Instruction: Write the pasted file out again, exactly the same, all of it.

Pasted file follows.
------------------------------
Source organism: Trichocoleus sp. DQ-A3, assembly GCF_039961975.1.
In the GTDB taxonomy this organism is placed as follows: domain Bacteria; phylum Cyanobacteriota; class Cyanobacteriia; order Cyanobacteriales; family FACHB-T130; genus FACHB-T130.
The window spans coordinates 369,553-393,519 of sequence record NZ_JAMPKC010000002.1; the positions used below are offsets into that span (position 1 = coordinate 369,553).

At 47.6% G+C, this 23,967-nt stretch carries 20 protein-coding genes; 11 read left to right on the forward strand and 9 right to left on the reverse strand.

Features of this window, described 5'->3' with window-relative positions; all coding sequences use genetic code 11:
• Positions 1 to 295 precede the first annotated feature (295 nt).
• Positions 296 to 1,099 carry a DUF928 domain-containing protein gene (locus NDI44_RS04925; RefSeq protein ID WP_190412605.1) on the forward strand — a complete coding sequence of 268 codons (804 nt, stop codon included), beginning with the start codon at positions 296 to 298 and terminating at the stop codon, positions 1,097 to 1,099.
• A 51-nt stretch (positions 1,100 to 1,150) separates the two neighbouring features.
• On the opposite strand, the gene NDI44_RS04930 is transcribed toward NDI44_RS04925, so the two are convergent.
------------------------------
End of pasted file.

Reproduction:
Source organism: Trichocoleus sp. DQ-A3, assembly GCF_039961975.1.
In the GTDB taxonomy this organism is placed as follows: domain Bacteria; phylum Cyanobacteriota; class Cyanobacteriia; order Cyanobacteriales; family FACHB-T130; genus FACHB-T130.
The window spans coordinates 369,553-393,519 of sequence record NZ_JAMPKC010000002.1; the positions used below are offsets into that span (position 1 = coordinate 369,553).

At 47.6% G+C, this 23,967-nt stretch carries 20 protein-coding genes; 11 read left to right on the forward strand and 9 right to left on the reverse strand.

Features of this window, described 5'->3' with window-relative positions; all coding sequences use genetic code 11:
• Positions 1 to 295 precede the first annotated feature (295 nt).
• Positions 296 to 1,099 carry a DUF928 domain-containing protein gene (locus NDI44_RS04925; RefSeq protein ID WP_190412605.1) on the forward strand — a complete coding sequence of 268 codons (804 nt, stop codon included), beginning with the start codon at positions 296 to 298 and terminating at the stop codon, positions 1,097 to 1,099.
• A 51-nt stretch (positions 1,100 to 1,150) separates the two neighbouring features.
• On the opposite strand, the gene NDI44_RS04930 is transcribed toward NDI44_RS04925, so the two are convergent.